Few people look back fondly on NEC Australia’s dark and rambling former headquarters in the Melbourne suburb of Mulgrave. But when NEC Australia decided to move to up-to-date digs in Melbourne’s Docklands, it abandoned more than just bad memories – it left behind its entire model of working.
The solutions provider used the occasion to bring it into the era of activity-based working, transforming how its staff collaborate with customers and each other.
A walk into the new headquarters at 720 Bourke Street reveals a bright, airy open-plan environment with varied work settings. According to NEC Australia’s general manager for people and culture, Sue Roberts, the new fitout reflects the company’s evolved approach to doing business.
“There was a pressing need to migrate from a product-centric manufacturing business that needed production facilities and classic office fit-outs to the current services and solutions business that requires spaces to support a more collaborative approach,” Roberts says.
The NEC Australia headquarters is one of the most recent manifestations of activity-based working, where assigned offices and cubicles are forgone in favour of communal workspaces..
The core idea is that through the course of a day, workers need to complete different types of activity.While some require high levels of concentration and some high levels of collaboration, businesses usually provide a single workspace for all tasks.
At NEC’s Australian HQ, individual work stations cater for solo work; standing desks facilitate team collaboration; privacy pods allow for small group confidential work; and big and small group breakout spaces and formal meeting rooms handle everything else.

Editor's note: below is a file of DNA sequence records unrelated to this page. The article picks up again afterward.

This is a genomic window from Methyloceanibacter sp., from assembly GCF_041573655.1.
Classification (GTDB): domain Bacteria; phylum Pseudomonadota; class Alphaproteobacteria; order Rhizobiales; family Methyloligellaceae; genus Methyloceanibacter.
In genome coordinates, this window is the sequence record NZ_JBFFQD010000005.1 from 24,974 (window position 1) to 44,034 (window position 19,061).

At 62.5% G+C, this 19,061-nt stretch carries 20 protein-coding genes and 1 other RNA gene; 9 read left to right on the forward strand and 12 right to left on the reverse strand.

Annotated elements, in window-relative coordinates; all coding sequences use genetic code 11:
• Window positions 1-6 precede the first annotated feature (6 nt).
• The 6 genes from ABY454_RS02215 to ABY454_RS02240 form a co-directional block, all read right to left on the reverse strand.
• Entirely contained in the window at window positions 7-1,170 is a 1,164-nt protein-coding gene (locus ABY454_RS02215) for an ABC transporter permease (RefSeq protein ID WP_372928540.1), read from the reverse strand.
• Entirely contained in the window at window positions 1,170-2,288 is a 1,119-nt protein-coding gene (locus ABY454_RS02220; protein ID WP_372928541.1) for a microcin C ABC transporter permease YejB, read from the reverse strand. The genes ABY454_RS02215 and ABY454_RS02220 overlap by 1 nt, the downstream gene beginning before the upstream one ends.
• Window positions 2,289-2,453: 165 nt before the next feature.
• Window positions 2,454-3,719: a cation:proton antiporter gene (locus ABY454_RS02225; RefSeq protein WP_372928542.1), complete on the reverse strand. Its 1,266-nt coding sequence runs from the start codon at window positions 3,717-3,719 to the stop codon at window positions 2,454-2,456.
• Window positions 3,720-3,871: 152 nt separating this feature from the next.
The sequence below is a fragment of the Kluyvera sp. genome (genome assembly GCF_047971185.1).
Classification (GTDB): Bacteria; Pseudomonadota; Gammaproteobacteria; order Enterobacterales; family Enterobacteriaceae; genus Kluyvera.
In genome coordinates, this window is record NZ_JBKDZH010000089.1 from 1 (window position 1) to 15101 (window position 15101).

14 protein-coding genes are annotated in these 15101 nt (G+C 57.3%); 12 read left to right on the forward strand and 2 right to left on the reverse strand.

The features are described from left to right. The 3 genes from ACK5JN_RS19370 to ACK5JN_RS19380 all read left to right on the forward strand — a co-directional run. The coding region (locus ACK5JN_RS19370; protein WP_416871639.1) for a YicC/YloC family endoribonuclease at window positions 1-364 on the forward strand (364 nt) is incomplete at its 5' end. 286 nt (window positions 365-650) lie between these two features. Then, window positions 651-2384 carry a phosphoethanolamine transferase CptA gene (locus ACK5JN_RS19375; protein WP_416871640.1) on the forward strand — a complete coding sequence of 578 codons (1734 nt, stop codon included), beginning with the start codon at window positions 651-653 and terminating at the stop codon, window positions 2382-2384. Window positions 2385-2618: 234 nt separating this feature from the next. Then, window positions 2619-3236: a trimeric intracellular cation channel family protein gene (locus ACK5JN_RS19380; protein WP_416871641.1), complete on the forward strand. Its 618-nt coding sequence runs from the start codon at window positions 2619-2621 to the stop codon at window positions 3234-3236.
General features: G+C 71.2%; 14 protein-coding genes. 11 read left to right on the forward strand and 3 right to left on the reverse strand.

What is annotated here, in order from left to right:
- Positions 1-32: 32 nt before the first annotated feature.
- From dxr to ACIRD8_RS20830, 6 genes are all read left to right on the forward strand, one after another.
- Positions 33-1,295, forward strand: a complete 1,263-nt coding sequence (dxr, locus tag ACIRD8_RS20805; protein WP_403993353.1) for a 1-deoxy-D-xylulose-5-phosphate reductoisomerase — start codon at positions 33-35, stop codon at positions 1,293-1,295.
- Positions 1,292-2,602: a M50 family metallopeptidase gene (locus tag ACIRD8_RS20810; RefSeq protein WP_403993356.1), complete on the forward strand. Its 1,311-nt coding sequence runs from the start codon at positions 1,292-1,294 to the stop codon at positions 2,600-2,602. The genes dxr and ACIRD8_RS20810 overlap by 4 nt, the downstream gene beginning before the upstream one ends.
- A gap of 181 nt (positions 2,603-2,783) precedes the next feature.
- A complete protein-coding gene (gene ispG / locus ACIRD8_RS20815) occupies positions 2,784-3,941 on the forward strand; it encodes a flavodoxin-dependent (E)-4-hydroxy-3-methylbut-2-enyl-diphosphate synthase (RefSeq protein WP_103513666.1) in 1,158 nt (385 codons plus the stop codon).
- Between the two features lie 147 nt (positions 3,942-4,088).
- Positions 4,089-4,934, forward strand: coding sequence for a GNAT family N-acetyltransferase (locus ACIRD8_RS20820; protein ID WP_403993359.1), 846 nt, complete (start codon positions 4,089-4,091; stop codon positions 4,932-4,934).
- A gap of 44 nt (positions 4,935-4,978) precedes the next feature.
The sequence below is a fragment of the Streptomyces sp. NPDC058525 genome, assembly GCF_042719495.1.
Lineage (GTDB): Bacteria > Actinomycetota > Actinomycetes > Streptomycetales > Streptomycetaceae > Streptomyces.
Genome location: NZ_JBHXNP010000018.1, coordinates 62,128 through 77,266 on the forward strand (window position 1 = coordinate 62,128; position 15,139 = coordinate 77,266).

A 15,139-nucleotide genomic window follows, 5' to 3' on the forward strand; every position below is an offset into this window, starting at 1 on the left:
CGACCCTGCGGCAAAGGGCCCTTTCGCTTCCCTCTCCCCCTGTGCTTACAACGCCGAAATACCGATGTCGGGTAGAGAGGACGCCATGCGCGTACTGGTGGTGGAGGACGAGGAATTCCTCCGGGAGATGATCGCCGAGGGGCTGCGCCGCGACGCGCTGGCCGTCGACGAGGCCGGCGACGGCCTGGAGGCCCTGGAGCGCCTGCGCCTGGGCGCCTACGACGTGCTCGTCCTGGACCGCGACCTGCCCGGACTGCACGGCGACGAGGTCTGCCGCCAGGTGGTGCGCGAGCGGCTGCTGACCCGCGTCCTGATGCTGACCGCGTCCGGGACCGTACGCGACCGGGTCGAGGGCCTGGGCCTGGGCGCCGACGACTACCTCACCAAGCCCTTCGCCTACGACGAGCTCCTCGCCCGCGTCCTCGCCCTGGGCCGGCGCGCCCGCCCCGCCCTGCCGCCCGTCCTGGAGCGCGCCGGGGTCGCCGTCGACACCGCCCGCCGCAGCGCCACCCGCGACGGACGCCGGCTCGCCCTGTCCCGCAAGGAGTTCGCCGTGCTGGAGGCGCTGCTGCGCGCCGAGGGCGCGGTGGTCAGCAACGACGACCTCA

Roberts says the open-plan design supports cross-functional collaboration. “A post-move survey has shown a 10 per cent increase in cross-team collaboration and a similar improvement in productivity and pride across HQ staff,” she says.
Angela Ferguson has worked on many of Australia’s most high-profile implementations of activity-based working. As managing director of Sydney design agency Futurespace, she has been involved in award-winning implementations for Microsoft, REA Group and JLL.
Just as there is no single way of working, Ferguson says there is no ‘one size fits all’ model for activity-based working. “You need to understand how the business works and then develop a way of working that is going to suit the business. For instance, accounting staff may be in the office all day, every day, therefore requiring a desk ratio of one-to-one, but your sales and marketing team might be on the road 80 percent of the time. So you apply an intelligence to the workplace that is aligned with the business.”
Ferguson says activity-based working is also well-suited to organisations that have adopted the agile development methodology, especially if it has expanded beyond just the development teams. This has been the case at REA Group, where the company’s activity-based work fit-out was highly influenced by agile’s requirement for regular meetings of cross-functional teams.
Technology catches up
While activity-based working has become prominent lately, Ferguson says one of the earliest examples actually took place in the mid-1990s at the offices of US advertising agency Chiat/Day.
Founder Jay Chiat had a vision of turning his company’s offices into university campus-style accommodation by doing away with desks and cubicles and equipping staff with mobile computers and phones, and the ability to work from anywhere.
That vision proved ahead of its time and was roundly rejected by staff as they fought over access to meeting rooms and work tools. Most importantly, senior staff could not find the junior staff they relied on and the idea was soon abandoned.
A key failing of the Chiat/Day experiment was that it lacked the technology to support it, with short battery life for devices, few collaboration tools and the lack of office wi-fi.